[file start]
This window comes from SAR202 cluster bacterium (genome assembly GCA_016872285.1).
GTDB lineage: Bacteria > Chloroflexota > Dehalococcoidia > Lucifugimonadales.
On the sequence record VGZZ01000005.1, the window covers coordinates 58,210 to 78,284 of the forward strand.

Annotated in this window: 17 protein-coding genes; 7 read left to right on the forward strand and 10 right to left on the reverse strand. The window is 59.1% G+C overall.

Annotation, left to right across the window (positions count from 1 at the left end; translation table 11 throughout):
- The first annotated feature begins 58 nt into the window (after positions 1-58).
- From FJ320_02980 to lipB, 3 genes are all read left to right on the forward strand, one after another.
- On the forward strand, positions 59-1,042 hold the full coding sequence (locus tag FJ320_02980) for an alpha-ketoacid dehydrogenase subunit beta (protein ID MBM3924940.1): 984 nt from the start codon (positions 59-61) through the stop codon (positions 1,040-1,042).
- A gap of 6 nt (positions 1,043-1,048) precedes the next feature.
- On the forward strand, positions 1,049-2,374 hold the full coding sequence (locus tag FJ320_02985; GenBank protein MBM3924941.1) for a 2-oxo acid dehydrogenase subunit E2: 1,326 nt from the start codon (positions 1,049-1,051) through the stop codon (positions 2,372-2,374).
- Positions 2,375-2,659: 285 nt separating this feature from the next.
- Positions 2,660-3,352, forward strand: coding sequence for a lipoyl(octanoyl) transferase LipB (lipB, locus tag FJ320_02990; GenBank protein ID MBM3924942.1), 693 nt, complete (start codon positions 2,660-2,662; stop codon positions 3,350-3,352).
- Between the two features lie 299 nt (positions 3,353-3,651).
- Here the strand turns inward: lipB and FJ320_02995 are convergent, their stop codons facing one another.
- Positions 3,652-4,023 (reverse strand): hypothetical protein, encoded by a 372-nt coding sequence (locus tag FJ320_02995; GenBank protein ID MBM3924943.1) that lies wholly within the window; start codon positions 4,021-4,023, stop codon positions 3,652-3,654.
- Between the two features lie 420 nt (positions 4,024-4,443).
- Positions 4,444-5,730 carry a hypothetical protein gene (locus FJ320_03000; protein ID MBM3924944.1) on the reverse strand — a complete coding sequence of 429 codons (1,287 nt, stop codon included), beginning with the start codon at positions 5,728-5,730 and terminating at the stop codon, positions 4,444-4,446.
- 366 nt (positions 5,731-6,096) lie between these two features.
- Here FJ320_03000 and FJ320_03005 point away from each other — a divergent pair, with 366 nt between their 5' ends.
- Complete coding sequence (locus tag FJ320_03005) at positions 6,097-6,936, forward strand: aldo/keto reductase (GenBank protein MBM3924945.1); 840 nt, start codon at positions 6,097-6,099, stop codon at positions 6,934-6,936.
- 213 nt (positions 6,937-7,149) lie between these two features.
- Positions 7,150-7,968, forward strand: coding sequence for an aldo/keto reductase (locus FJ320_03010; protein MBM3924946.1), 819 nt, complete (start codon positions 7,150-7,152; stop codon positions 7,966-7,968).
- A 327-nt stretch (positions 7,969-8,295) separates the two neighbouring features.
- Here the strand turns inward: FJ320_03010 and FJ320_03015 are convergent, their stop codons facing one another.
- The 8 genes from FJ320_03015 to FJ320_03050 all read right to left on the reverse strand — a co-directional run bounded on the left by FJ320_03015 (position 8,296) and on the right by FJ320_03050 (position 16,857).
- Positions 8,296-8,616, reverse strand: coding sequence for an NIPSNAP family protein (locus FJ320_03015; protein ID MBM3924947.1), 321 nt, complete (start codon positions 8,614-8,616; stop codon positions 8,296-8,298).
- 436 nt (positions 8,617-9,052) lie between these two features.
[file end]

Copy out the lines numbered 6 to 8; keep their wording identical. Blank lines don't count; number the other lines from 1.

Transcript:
- The first annotated feature begins 58 nt into the window (after positions 1-58).
- From FJ320_02980 to lipB, 3 genes are all read left to right on the forward strand, one after another.
- On the forward strand, positions 59-1,042 hold the full coding sequence (locus tag FJ320_02980) for an alpha-ketoacid dehydrogenase subunit beta (protein ID MBM3924940.1): 984 nt from the start codon (positions 59-61) through the stop codon (positions 1,040-1,042).